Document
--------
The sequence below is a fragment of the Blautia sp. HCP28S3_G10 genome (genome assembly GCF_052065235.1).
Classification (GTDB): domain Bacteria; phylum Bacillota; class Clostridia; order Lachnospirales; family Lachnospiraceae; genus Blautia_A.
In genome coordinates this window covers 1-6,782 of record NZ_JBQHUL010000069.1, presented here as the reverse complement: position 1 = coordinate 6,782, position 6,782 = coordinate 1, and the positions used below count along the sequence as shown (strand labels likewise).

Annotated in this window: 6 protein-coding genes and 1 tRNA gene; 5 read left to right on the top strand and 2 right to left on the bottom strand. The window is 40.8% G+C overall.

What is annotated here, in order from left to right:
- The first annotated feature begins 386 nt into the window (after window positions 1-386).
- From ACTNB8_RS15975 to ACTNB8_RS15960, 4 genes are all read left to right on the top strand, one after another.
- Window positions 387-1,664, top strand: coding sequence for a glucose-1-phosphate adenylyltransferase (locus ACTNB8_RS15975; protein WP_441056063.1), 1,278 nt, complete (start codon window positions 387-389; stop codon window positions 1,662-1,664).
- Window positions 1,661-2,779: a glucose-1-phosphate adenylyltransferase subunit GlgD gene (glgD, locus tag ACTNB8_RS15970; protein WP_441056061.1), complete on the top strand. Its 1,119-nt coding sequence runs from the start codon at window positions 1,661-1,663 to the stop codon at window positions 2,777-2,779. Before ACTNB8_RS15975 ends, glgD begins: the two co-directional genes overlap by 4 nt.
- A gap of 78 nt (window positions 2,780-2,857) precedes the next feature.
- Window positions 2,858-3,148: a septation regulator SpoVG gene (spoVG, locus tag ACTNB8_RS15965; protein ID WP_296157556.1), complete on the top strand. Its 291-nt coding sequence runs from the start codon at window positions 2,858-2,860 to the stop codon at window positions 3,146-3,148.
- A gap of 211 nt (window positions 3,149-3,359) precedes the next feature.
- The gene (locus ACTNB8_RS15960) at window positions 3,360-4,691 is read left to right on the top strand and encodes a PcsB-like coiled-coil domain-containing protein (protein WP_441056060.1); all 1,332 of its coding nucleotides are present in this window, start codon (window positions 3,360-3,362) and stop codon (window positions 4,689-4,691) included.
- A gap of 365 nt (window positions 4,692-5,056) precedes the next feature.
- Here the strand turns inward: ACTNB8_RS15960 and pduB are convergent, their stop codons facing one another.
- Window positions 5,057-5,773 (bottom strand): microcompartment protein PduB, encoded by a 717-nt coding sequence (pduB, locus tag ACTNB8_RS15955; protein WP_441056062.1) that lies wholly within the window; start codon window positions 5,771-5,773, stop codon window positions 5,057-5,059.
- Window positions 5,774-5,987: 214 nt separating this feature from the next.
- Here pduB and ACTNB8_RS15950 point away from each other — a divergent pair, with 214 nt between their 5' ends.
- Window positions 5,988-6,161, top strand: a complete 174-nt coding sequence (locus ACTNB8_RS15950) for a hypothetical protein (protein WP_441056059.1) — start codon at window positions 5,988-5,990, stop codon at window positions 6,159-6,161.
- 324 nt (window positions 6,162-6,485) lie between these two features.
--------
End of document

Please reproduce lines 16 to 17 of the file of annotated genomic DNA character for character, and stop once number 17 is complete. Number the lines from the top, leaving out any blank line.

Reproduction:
- Window positions 5,057-5,773 (bottom strand): microcompartment protein PduB, encoded by a 717-nt coding sequence (pduB, locus tag ACTNB8_RS15955; protein WP_441056062.1) that lies wholly within the window; start codon window positions 5,771-5,773, stop codon window positions 5,057-5,059.
- Window positions 5,774-5,987: 214 nt separating this feature from the next.